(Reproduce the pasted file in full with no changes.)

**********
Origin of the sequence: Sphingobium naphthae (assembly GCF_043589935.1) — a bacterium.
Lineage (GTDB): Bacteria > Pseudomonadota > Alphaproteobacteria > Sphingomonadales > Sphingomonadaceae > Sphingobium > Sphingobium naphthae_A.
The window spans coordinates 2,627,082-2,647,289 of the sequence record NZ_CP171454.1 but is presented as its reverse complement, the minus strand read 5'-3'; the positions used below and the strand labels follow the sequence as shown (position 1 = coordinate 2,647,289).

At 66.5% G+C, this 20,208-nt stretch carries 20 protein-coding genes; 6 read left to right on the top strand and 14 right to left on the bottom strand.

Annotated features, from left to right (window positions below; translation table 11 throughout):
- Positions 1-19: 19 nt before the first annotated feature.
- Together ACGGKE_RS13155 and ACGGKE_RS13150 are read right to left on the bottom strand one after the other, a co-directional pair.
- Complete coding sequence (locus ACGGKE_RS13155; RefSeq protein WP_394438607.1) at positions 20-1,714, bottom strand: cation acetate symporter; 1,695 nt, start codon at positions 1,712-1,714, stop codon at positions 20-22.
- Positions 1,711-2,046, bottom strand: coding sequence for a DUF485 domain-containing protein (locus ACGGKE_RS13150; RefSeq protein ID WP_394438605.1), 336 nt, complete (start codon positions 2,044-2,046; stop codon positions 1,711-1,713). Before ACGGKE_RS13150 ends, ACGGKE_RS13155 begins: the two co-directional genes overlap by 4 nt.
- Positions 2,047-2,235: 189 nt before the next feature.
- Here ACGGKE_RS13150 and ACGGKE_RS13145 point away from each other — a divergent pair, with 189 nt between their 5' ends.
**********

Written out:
Origin of the sequence: Sphingobium naphthae (assembly GCF_043589935.1) — a bacterium.
Lineage (GTDB): Bacteria > Pseudomonadota > Alphaproteobacteria > Sphingomonadales > Sphingomonadaceae > Sphingobium > Sphingobium naphthae_A.
The window spans coordinates 2,627,082-2,647,289 of the sequence record NZ_CP171454.1 but is presented as its reverse complement, the minus strand read 5'-3'; the positions used below and the strand labels follow the sequence as shown (position 1 = coordinate 2,647,289).

At 66.5% G+C, this 20,208-nt stretch carries 20 protein-coding genes; 6 read left to right on the top strand and 14 right to left on the bottom strand.

Annotated features, from left to right (window positions below; translation table 11 throughout):
- Positions 1-19: 19 nt before the first annotated feature.
- Together ACGGKE_RS13155 and ACGGKE_RS13150 are read right to left on the bottom strand one after the other, a co-directional pair.
- Complete coding sequence (locus ACGGKE_RS13155; RefSeq protein WP_394438607.1) at positions 20-1,714, bottom strand: cation acetate symporter; 1,695 nt, start codon at positions 1,712-1,714, stop codon at positions 20-22.
- Positions 1,711-2,046, bottom strand: coding sequence for a DUF485 domain-containing protein (locus ACGGKE_RS13150; RefSeq protein ID WP_394438605.1), 336 nt, complete (start codon positions 2,044-2,046; stop codon positions 1,711-1,713). Before ACGGKE_RS13150 ends, ACGGKE_RS13155 begins: the two co-directional genes overlap by 4 nt.
- Positions 2,047-2,235: 189 nt before the next feature.
- Here ACGGKE_RS13150 and ACGGKE_RS13145 point away from each other — a divergent pair, with 189 nt between their 5' ends.